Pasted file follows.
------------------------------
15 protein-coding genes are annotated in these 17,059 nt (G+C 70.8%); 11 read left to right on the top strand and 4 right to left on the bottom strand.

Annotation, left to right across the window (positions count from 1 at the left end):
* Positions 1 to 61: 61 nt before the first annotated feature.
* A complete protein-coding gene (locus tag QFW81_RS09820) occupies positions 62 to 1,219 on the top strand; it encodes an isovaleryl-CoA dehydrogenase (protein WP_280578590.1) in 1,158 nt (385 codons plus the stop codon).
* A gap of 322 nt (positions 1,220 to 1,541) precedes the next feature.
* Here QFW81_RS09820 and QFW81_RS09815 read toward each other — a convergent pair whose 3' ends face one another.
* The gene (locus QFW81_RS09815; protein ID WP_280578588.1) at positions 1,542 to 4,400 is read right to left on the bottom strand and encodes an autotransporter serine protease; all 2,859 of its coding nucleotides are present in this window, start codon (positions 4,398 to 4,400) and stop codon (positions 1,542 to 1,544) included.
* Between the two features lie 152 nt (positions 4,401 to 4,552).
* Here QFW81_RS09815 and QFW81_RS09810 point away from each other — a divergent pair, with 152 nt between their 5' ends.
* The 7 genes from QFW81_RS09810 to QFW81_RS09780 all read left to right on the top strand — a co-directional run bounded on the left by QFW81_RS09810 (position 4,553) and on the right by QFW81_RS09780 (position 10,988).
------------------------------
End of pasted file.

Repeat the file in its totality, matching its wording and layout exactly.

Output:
15 protein-coding genes are annotated in these 17,059 nt (G+C 70.8%); 11 read left to right on the top strand and 4 right to left on the bottom strand.

Annotation, left to right across the window (positions count from 1 at the left end):
* Positions 1 to 61: 61 nt before the first annotated feature.
* A complete protein-coding gene (locus tag QFW81_RS09820) occupies positions 62 to 1,219 on the top strand; it encodes an isovaleryl-CoA dehydrogenase (protein WP_280578590.1) in 1,158 nt (385 codons plus the stop codon).
* A gap of 322 nt (positions 1,220 to 1,541) precedes the next feature.
* Here QFW81_RS09820 and QFW81_RS09815 read toward each other — a convergent pair whose 3' ends face one another.
* The gene (locus QFW81_RS09815; protein ID WP_280578588.1) at positions 1,542 to 4,400 is read right to left on the bottom strand and encodes an autotransporter serine protease; all 2,859 of its coding nucleotides are present in this window, start codon (positions 4,398 to 4,400) and stop codon (positions 1,542 to 1,544) included.
* Between the two features lie 152 nt (positions 4,401 to 4,552).
* Here QFW81_RS09815 and QFW81_RS09810 point away from each other — a divergent pair, with 152 nt between their 5' ends.
* The 7 genes from QFW81_RS09810 to QFW81_RS09780 all read left to right on the top strand — a co-directional run bounded on the left by QFW81_RS09810 (position 4,553) and on the right by QFW81_RS09780 (position 10,988).